The Court also considers that the aim pursued by the Commission is to remove the obstacle for Microsoft's competitors represented by the insufficient degree of interoperability with the Windows domain architecture, in order to enable those competitors to offer work group server operating systems differing from Microsoft's on important parameters. In that connection, the Court rejects Microsoft's claims that…
…the degree of interoperability required by the Commission is intended in reality to enable competing work group server operating systems to function in every respect like a Windows system and, accordingly, to enable Microsoft's competitors to clone or reproduce its products.
As to the question of the intellectual property rights covering the communication protocols or the specifications, the Court considers that there is no need to adjudicate on that question in order to determine the case. It observes that in adopting the decision the Commission proceeded on the presumption that Microsoft could rely on such rights or, in other words, it considered that it was possible that the refusal at issue was a refusal to grant a licence to a third parties, thus opting for the solution which, according to the case-law, was the most favourable to Microsoft.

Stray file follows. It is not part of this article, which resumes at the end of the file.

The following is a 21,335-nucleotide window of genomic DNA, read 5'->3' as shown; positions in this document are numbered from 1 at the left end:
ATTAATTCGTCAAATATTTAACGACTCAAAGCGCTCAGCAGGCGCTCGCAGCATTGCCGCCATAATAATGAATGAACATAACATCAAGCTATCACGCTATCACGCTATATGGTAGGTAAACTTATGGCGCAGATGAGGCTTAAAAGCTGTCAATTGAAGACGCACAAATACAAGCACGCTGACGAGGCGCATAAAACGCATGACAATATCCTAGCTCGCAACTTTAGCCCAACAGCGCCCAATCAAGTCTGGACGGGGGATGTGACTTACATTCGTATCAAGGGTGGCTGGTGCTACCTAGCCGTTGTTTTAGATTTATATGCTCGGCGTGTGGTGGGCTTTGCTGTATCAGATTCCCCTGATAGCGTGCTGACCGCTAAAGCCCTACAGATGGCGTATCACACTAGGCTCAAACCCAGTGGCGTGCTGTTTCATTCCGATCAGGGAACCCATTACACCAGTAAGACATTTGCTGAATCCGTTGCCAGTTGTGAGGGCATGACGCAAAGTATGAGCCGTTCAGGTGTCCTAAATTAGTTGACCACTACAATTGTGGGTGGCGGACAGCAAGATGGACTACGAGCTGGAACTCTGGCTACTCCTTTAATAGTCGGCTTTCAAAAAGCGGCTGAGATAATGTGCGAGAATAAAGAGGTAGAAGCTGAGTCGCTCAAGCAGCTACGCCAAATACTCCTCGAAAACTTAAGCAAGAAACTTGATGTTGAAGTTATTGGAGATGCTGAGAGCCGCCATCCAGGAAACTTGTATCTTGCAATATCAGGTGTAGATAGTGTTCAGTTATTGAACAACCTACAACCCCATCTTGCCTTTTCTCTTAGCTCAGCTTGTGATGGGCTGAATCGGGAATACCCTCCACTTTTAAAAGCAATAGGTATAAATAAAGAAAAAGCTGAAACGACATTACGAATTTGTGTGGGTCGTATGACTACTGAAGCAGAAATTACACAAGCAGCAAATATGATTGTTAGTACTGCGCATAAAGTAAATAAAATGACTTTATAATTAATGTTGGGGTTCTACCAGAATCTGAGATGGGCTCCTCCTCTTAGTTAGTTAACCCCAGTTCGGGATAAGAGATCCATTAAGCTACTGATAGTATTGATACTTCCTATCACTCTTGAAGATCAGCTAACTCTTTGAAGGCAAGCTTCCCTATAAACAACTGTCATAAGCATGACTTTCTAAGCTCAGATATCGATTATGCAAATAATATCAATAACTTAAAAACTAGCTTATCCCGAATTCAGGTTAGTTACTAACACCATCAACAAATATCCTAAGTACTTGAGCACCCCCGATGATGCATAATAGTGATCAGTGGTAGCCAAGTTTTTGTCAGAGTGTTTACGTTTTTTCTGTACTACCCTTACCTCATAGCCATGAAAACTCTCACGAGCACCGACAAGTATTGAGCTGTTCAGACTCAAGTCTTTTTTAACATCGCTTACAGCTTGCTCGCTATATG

As regards the refusal to supply the interoperability information, the Court recalls that, according to the case-law, although undertakings are, as a rule, free to choose their business partners, in certain circumstances a refusal to supply on the part of a dominant undertaking may constitute an abuse of a dominant position. Before a refusal by the holder of an intellectual property right to license a third party to use a product can be characterised as an abuse of a dominant position, three conditions must be satisfied: the refusal must relate to a product or service indispensable to the exercise of an activity on a neighboring market; the refusal must be of such a kind as to exclude any effective competition on that market; and the refusal must prevent the appearance of a new product for which there is potential consumer demand. Provided that such circumstances are satisfied, the refusal to grant a licence may constitute an abuse of a dominant position unless it is objectively justified.